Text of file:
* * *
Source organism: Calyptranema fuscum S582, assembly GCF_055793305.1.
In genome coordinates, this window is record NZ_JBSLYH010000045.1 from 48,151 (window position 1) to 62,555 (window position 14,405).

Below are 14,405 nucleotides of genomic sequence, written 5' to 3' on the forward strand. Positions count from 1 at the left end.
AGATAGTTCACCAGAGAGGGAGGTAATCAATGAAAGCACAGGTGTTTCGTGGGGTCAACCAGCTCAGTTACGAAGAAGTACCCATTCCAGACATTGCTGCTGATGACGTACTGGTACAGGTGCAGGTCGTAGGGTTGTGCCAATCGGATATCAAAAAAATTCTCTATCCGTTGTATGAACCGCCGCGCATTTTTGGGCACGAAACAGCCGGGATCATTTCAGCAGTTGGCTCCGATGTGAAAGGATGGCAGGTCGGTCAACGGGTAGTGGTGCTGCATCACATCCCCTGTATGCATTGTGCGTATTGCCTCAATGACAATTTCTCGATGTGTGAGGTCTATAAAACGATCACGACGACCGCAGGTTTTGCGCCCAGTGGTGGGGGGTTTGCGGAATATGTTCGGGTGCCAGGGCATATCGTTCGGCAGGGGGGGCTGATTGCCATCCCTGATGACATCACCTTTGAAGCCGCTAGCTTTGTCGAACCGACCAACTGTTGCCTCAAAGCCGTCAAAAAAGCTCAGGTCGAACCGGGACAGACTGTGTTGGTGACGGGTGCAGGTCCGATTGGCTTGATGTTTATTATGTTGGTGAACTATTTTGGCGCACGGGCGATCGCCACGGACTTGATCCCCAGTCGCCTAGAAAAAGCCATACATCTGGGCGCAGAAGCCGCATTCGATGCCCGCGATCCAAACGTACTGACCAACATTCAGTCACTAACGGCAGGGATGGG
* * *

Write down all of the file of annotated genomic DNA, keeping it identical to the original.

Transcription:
Source organism: Calyptranema fuscum S582, assembly GCF_055793305.1.
In genome coordinates, this window is record NZ_JBSLYH010000045.1 from 48,151 (window position 1) to 62,555 (window position 14,405).

Below are 14,405 nucleotides of genomic sequence, written 5' to 3' on the forward strand. Positions count from 1 at the left end.
AGATAGTTCACCAGAGAGGGAGGTAATCAATGAAAGCACAGGTGTTTCGTGGGGTCAACCAGCTCAGTTACGAAGAAGTACCCATTCCAGACATTGCTGCTGATGACGTACTGGTACAGGTGCAGGTCGTAGGGTTGTGCCAATCGGATATCAAAAAAATTCTCTATCCGTTGTATGAACCGCCGCGCATTTTTGGGCACGAAACAGCCGGGATCATTTCAGCAGTTGGCTCCGATGTGAAAGGATGGCAGGTCGGTCAACGGGTAGTGGTGCTGCATCACATCCCCTGTATGCATTGTGCGTATTGCCTCAATGACAATTTCTCGATGTGTGAGGTCTATAAAACGATCACGACGACCGCAGGTTTTGCGCCCAGTGGTGGGGGGTTTGCGGAATATGTTCGGGTGCCAGGGCATATCGTTCGGCAGGGGGGGCTGATTGCCATCCCTGATGACATCACCTTTGAAGCCGCTAGCTTTGTCGAACCGACCAACTGTTGCCTCAAAGCCGTCAAAAAAGCTCAGGTCGAACCGGGACAGACTGTGTTGGTGACGGGTGCAGGTCCGATTGGCTTGATGTTTATTATGTTGGTGAACTATTTTGGCGCACGGGCGATCGCCACGGACTTGATCCCCAGTCGCCTAGAAAAAGCCATACATCTGGGCGCAGAAGCCGCATTCGATGCCCGCGATCCAAACGTACTGACCAACATTCAGTCACTAACGGCAGGGATGGG